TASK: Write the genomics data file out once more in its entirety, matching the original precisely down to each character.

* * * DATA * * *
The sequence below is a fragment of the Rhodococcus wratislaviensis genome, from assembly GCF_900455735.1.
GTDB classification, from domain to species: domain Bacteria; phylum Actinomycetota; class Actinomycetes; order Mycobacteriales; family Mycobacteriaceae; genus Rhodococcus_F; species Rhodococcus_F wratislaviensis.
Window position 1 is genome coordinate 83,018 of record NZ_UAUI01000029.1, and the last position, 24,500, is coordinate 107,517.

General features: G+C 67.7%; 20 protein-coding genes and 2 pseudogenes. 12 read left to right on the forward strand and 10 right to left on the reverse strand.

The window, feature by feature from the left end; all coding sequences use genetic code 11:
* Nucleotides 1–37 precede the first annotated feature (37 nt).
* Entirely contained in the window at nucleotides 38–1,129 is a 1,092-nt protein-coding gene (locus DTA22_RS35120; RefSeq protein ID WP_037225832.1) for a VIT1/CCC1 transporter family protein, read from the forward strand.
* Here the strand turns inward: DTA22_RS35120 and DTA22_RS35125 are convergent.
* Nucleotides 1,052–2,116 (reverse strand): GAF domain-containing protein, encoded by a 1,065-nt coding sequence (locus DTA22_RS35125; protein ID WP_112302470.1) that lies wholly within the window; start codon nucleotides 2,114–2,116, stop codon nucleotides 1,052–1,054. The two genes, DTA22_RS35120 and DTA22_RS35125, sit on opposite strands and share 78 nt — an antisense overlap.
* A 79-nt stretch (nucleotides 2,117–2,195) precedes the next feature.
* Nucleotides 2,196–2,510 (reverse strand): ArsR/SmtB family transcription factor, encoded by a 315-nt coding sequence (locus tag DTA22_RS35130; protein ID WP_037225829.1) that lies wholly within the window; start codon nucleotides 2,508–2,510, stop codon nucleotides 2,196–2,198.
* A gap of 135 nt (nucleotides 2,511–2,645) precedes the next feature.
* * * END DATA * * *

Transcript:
The sequence below is a fragment of the Rhodococcus wratislaviensis genome, from assembly GCF_900455735.1.
GTDB classification, from domain to species: domain Bacteria; phylum Actinomycetota; class Actinomycetes; order Mycobacteriales; family Mycobacteriaceae; genus Rhodococcus_F; species Rhodococcus_F wratislaviensis.
Window position 1 is genome coordinate 83,018 of record NZ_UAUI01000029.1, and the last position, 24,500, is coordinate 107,517.

General features: G+C 67.7%; 20 protein-coding genes and 2 pseudogenes. 12 read left to right on the forward strand and 10 right to left on the reverse strand.

The window, feature by feature from the left end; all coding sequences use genetic code 11:
* Nucleotides 1–37 precede the first annotated feature (37 nt).
* Entirely contained in the window at nucleotides 38–1,129 is a 1,092-nt protein-coding gene (locus DTA22_RS35120; RefSeq protein ID WP_037225832.1) for a VIT1/CCC1 transporter family protein, read from the forward strand.
* Here the strand turns inward: DTA22_RS35120 and DTA22_RS35125 are convergent.
* Nucleotides 1,052–2,116 (reverse strand): GAF domain-containing protein, encoded by a 1,065-nt coding sequence (locus DTA22_RS35125; protein ID WP_112302470.1) that lies wholly within the window; start codon nucleotides 2,114–2,116, stop codon nucleotides 1,052–1,054. The two genes, DTA22_RS35120 and DTA22_RS35125, sit on opposite strands and share 78 nt — an antisense overlap.
* A 79-nt stretch (nucleotides 2,117–2,195) precedes the next feature.
* Nucleotides 2,196–2,510 (reverse strand): ArsR/SmtB family transcription factor, encoded by a 315-nt coding sequence (locus tag DTA22_RS35130; protein ID WP_037225829.1) that lies wholly within the window; start codon nucleotides 2,508–2,510, stop codon nucleotides 2,196–2,198.
* A gap of 135 nt (nucleotides 2,511–2,645) precedes the next feature.